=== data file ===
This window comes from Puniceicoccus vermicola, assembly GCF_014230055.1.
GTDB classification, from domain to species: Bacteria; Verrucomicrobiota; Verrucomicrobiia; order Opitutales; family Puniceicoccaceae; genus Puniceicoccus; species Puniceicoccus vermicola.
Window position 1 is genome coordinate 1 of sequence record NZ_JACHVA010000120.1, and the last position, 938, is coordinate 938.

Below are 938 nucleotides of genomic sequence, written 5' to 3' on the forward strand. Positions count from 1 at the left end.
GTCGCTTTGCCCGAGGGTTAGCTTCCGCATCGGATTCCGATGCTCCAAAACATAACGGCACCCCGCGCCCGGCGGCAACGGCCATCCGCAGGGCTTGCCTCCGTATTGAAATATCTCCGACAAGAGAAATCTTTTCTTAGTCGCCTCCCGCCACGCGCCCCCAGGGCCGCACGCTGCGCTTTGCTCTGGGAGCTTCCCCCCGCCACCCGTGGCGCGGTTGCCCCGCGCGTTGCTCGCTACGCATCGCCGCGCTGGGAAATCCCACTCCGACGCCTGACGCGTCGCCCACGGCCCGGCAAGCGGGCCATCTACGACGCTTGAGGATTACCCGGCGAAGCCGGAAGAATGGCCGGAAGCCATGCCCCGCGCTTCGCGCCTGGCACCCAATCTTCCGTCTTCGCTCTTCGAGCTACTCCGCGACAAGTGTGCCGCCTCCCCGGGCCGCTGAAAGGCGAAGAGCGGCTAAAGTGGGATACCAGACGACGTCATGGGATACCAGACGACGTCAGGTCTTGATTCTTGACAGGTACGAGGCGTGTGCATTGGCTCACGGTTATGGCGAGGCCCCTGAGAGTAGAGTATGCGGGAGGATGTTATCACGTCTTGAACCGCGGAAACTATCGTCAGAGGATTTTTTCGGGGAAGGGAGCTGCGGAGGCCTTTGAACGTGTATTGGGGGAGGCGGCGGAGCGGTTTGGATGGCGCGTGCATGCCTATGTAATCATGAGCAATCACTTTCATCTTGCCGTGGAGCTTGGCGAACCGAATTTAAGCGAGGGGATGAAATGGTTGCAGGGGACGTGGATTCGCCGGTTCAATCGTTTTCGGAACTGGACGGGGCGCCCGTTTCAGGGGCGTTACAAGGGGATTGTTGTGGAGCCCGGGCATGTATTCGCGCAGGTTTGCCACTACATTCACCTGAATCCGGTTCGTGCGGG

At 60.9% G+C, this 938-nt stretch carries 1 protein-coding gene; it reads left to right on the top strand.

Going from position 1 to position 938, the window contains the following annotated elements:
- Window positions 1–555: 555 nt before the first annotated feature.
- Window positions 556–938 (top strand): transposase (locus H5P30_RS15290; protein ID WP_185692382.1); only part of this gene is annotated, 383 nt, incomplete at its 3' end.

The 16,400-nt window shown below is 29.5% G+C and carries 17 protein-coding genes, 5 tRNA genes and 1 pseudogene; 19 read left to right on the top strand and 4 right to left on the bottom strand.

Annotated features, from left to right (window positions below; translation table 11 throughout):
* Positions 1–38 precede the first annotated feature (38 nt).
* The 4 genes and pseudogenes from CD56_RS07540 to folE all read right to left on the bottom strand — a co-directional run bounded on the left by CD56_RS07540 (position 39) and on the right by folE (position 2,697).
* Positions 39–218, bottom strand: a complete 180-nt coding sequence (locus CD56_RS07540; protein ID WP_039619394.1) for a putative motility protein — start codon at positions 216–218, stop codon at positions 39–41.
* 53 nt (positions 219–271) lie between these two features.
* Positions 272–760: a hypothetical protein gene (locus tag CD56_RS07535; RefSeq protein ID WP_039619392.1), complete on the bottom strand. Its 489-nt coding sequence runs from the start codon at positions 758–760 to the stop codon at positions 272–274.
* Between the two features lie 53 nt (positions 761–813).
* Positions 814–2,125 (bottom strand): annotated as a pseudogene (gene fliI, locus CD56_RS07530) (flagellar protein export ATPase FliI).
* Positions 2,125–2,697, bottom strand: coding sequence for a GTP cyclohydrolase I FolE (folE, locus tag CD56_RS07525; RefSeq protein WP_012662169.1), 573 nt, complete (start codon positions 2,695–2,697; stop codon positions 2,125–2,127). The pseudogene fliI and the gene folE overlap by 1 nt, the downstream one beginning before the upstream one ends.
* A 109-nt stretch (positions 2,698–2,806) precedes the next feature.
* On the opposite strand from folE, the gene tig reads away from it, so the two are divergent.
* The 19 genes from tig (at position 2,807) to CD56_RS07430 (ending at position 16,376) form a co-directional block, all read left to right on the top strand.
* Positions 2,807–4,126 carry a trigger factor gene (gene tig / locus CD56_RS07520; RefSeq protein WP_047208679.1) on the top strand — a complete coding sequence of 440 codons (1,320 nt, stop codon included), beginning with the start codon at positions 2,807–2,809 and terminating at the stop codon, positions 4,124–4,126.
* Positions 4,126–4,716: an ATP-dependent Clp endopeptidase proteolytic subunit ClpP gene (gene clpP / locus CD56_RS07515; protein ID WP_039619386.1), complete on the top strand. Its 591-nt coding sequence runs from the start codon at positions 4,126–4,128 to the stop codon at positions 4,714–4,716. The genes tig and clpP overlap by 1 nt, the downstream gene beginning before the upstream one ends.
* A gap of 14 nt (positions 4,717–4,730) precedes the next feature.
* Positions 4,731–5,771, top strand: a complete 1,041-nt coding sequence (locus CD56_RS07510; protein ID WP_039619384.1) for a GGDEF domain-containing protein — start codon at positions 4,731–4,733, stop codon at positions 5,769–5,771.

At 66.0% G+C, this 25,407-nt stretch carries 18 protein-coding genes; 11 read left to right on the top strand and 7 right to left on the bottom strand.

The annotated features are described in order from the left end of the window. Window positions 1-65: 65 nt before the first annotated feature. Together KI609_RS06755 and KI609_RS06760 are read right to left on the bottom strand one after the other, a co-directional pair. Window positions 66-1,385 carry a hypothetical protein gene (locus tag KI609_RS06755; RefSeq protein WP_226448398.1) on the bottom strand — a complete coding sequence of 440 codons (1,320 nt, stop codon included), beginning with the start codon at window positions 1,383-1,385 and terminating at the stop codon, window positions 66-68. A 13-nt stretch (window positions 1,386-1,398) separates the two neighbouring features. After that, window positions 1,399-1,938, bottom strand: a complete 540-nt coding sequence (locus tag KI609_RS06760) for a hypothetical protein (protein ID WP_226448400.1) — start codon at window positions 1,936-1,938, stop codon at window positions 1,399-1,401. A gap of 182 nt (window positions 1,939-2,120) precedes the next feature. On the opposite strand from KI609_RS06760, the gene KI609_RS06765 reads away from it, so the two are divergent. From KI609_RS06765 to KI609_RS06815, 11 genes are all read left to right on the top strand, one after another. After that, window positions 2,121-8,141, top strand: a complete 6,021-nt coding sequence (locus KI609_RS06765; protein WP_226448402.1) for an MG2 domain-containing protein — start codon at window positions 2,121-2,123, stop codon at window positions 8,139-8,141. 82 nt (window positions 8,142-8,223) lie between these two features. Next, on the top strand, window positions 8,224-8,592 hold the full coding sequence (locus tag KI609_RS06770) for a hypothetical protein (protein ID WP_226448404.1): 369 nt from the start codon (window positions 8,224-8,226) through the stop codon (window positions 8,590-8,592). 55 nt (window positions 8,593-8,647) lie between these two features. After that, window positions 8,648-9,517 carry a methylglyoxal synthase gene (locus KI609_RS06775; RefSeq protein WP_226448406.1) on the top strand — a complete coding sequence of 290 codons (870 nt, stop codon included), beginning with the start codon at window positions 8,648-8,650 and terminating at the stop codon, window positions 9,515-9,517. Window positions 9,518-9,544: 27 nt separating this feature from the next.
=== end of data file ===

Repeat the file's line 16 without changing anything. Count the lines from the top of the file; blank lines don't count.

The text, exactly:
* Positions 272–760: a hypothetical protein gene (locus tag CD56_RS07535; RefSeq protein ID WP_039619392.1), complete on the bottom strand. Its 489-nt coding sequence runs from the start codon at positions 758–760 to the stop codon at positions 272–274.